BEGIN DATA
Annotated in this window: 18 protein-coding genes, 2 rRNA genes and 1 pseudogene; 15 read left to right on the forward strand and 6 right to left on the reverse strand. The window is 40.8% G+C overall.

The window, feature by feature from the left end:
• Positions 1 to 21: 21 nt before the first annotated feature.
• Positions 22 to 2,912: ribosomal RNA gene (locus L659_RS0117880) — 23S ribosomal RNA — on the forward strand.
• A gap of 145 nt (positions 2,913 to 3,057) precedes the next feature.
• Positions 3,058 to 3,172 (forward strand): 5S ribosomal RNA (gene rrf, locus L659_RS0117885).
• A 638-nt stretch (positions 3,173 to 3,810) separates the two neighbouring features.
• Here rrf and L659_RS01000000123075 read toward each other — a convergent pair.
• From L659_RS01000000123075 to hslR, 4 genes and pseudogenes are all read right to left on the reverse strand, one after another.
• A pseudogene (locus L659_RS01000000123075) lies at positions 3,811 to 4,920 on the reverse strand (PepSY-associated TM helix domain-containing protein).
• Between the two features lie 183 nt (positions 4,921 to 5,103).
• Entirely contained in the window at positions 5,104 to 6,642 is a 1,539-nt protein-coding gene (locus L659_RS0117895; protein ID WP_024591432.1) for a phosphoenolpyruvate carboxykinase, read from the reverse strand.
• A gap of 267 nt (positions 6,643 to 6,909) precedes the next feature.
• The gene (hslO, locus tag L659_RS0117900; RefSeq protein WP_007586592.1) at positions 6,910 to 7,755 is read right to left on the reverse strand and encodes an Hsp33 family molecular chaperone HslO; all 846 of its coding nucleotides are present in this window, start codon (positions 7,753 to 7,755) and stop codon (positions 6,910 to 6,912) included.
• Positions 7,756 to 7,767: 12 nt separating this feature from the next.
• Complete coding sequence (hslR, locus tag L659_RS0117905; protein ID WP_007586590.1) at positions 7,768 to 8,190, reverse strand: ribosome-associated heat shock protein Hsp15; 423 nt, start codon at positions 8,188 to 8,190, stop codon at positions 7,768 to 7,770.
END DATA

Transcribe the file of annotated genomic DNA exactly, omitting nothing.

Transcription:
Annotated in this window: 18 protein-coding genes, 2 rRNA genes and 1 pseudogene; 15 read left to right on the forward strand and 6 right to left on the reverse strand. The window is 40.8% G+C overall.

The window, feature by feature from the left end:
• Positions 1 to 21: 21 nt before the first annotated feature.
• Positions 22 to 2,912: ribosomal RNA gene (locus L659_RS0117880) — 23S ribosomal RNA — on the forward strand.
• A gap of 145 nt (positions 2,913 to 3,057) precedes the next feature.
• Positions 3,058 to 3,172 (forward strand): 5S ribosomal RNA (gene rrf, locus L659_RS0117885).
• A 638-nt stretch (positions 3,173 to 3,810) separates the two neighbouring features.
• Here rrf and L659_RS01000000123075 read toward each other — a convergent pair.
• From L659_RS01000000123075 to hslR, 4 genes and pseudogenes are all read right to left on the reverse strand, one after another.
• A pseudogene (locus L659_RS01000000123075) lies at positions 3,811 to 4,920 on the reverse strand (PepSY-associated TM helix domain-containing protein).
• Between the two features lie 183 nt (positions 4,921 to 5,103).
• Entirely contained in the window at positions 5,104 to 6,642 is a 1,539-nt protein-coding gene (locus L659_RS0117895; protein ID WP_024591432.1) for a phosphoenolpyruvate carboxykinase, read from the reverse strand.
• A gap of 267 nt (positions 6,643 to 6,909) precedes the next feature.
• The gene (hslO, locus tag L659_RS0117900; RefSeq protein WP_007586592.1) at positions 6,910 to 7,755 is read right to left on the reverse strand and encodes an Hsp33 family molecular chaperone HslO; all 846 of its coding nucleotides are present in this window, start codon (positions 7,753 to 7,755) and stop codon (positions 6,910 to 6,912) included.
• Positions 7,756 to 7,767: 12 nt separating this feature from the next.
• Complete coding sequence (hslR, locus tag L659_RS0117905; protein ID WP_007586590.1) at positions 7,768 to 8,190, reverse strand: ribosome-associated heat shock protein Hsp15; 423 nt, start codon at positions 8,188 to 8,190, stop codon at positions 7,768 to 7,770.